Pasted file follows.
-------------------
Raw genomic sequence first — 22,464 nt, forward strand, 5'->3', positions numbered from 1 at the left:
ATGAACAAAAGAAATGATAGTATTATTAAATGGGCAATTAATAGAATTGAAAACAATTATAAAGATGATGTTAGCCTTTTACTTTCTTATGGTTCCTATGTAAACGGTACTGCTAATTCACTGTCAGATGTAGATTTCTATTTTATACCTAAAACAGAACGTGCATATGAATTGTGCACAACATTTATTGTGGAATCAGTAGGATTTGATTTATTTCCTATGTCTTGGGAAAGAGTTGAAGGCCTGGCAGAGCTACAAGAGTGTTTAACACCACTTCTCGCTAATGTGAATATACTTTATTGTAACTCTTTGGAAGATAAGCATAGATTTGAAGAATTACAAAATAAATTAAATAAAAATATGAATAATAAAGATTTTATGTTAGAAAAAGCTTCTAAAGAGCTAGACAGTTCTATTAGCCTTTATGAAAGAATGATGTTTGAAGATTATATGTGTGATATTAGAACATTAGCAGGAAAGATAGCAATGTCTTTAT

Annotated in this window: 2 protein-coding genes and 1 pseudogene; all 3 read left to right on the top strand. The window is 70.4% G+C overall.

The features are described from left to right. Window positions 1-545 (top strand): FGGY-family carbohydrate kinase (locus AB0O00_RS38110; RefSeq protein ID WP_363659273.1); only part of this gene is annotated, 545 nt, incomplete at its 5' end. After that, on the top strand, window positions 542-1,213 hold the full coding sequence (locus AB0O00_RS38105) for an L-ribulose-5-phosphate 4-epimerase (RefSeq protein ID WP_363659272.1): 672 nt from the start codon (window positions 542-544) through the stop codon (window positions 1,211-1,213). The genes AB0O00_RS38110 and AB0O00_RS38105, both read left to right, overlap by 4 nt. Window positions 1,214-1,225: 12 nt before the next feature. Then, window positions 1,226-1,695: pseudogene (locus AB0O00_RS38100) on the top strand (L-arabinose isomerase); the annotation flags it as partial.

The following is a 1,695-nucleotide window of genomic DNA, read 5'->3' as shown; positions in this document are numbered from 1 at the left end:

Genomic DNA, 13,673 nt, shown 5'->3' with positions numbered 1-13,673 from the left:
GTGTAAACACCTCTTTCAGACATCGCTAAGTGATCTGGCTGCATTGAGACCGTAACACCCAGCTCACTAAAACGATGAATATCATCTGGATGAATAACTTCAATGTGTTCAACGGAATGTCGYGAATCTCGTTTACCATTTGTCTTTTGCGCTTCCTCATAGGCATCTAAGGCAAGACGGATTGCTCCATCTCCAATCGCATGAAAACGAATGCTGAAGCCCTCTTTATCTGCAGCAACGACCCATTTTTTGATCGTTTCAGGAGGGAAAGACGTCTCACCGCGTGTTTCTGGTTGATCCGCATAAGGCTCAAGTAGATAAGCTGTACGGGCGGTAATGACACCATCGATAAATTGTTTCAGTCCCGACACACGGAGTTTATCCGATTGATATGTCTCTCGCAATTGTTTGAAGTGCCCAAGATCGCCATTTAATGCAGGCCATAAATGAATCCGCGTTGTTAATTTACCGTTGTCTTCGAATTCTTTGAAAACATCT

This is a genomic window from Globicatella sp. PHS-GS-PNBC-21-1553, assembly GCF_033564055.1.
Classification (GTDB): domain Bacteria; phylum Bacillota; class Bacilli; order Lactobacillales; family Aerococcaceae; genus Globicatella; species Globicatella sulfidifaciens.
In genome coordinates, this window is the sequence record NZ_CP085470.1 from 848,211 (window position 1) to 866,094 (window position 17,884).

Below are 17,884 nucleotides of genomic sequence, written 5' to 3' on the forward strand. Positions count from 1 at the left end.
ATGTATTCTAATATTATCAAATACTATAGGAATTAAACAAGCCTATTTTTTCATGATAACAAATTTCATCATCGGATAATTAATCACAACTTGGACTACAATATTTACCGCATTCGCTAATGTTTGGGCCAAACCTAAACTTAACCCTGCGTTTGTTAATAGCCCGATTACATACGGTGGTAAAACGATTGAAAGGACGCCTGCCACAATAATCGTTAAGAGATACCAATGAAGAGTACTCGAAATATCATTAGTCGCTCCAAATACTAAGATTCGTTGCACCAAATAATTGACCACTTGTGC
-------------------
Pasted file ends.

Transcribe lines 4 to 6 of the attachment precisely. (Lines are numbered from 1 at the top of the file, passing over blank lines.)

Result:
The features are described from left to right. Window positions 1-545 (top strand): FGGY-family carbohydrate kinase (locus AB0O00_RS38110; RefSeq protein ID WP_363659273.1); only part of this gene is annotated, 545 nt, incomplete at its 5' end. After that, on the top strand, window positions 542-1,213 hold the full coding sequence (locus AB0O00_RS38105) for an L-ribulose-5-phosphate 4-epimerase (RefSeq protein ID WP_363659272.1): 672 nt from the start codon (window positions 542-544) through the stop codon (window positions 1,211-1,213). The genes AB0O00_RS38110 and AB0O00_RS38105, both read left to right, overlap by 4 nt. Window positions 1,214-1,225: 12 nt before the next feature. Then, window positions 1,226-1,695: pseudogene (locus AB0O00_RS38100) on the top strand (L-arabinose isomerase); the annotation flags it as partial.

The following is a 1,695-nucleotide window of genomic DNA, read 5'->3' as shown; positions in this document are numbered from 1 at the left end:

Genomic DNA, 13,673 nt, shown 5'->3' with positions numbered 1-13,673 from the left: